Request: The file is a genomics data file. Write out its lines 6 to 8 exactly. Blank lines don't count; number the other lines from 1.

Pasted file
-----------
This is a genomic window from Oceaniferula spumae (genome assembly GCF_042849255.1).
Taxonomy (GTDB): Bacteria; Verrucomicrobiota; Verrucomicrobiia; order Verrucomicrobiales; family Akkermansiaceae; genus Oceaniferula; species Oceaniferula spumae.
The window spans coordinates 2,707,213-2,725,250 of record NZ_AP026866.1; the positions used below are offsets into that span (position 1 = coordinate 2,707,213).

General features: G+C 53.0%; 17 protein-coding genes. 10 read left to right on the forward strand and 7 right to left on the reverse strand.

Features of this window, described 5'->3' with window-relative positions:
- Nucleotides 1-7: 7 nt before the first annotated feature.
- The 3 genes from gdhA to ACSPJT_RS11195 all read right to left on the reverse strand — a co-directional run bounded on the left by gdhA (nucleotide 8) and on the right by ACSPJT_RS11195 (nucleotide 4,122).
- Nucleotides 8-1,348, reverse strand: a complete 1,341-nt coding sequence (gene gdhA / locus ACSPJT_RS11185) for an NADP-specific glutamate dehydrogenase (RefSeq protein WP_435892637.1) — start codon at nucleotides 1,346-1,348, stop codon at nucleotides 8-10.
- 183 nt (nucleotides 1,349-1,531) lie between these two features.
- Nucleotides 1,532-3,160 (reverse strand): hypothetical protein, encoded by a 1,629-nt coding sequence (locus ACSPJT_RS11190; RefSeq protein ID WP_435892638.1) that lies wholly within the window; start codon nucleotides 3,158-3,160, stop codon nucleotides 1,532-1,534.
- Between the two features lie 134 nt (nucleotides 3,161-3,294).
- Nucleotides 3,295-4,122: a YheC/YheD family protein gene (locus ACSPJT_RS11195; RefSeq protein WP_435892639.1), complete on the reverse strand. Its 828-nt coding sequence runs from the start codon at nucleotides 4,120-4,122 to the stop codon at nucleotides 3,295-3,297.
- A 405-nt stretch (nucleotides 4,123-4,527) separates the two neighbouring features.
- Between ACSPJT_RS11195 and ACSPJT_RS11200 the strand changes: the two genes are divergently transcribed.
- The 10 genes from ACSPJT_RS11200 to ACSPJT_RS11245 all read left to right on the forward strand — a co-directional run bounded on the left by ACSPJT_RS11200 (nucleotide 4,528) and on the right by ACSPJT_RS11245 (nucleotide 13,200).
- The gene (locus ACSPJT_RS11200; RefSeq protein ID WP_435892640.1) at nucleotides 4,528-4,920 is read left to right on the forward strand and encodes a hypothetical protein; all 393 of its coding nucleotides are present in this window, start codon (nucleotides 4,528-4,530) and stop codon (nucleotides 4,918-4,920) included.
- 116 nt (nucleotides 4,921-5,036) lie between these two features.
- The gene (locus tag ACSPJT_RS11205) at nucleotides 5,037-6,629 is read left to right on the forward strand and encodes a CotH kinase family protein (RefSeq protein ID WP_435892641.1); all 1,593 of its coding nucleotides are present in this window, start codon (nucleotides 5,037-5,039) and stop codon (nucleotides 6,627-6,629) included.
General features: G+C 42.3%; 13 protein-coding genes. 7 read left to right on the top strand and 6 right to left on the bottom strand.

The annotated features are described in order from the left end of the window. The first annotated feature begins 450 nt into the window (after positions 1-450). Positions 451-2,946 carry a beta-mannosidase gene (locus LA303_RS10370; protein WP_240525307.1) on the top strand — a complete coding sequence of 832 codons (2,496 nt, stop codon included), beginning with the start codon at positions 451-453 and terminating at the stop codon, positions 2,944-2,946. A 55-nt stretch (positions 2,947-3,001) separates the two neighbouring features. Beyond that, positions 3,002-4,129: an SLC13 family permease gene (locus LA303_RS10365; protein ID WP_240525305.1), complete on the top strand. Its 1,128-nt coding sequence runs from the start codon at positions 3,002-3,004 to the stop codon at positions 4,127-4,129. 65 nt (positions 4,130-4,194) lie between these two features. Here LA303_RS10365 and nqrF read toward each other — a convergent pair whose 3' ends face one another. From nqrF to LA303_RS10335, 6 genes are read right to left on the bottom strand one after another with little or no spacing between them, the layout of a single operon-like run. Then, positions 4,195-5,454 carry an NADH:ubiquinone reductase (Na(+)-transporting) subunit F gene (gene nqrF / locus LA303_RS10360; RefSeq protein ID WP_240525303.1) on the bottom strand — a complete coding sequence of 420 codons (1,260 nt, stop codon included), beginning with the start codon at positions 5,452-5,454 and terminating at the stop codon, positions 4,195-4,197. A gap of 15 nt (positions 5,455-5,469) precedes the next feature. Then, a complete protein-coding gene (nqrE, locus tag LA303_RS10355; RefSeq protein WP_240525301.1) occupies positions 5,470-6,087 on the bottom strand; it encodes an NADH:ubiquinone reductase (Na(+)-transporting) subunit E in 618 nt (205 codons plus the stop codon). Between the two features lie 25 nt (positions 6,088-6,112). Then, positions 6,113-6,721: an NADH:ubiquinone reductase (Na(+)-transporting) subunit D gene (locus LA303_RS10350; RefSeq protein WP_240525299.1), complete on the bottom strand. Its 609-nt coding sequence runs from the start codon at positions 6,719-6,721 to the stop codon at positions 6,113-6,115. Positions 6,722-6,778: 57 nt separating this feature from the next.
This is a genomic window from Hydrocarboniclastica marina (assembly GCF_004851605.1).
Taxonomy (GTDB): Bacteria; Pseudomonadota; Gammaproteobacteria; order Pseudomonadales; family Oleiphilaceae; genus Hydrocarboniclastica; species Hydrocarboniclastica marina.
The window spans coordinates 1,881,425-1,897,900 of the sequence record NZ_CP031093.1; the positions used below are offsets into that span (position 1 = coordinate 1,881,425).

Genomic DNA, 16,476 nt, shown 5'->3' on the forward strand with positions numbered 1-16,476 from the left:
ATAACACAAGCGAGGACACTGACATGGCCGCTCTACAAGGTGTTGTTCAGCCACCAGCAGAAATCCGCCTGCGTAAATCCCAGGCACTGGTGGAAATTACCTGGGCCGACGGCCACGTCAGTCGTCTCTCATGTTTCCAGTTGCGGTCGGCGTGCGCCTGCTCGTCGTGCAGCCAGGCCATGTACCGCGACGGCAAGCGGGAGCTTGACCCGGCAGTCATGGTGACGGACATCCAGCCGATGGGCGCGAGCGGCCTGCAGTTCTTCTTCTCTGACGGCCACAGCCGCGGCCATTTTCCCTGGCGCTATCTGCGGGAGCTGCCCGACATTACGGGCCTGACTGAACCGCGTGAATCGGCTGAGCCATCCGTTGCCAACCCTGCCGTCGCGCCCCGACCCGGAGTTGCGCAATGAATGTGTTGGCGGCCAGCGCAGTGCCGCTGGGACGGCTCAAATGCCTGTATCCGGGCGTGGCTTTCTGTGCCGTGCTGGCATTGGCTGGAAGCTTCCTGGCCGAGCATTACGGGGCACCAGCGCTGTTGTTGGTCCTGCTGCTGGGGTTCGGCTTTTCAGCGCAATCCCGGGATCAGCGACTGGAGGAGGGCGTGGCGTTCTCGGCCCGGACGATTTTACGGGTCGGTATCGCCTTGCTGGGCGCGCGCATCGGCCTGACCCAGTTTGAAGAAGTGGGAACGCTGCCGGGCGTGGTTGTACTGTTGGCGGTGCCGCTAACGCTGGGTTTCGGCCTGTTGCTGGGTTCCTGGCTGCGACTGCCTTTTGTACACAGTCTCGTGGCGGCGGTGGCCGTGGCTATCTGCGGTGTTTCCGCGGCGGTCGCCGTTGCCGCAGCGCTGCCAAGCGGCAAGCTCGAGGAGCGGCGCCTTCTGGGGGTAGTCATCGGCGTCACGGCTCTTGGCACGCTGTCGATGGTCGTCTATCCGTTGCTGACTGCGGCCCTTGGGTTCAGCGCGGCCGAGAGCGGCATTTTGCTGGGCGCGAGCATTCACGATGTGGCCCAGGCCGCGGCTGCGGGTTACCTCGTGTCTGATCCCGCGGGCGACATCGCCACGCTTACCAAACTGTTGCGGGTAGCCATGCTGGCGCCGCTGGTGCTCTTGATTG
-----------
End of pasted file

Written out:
- Nucleotides 1-7: 7 nt before the first annotated feature.
- The 3 genes from gdhA to ACSPJT_RS11195 all read right to left on the reverse strand — a co-directional run bounded on the left by gdhA (nucleotide 8) and on the right by ACSPJT_RS11195 (nucleotide 4,122).
- Nucleotides 8-1,348, reverse strand: a complete 1,341-nt coding sequence (gene gdhA / locus ACSPJT_RS11185) for an NADP-specific glutamate dehydrogenase (RefSeq protein WP_435892637.1) — start codon at nucleotides 1,346-1,348, stop codon at nucleotides 8-10.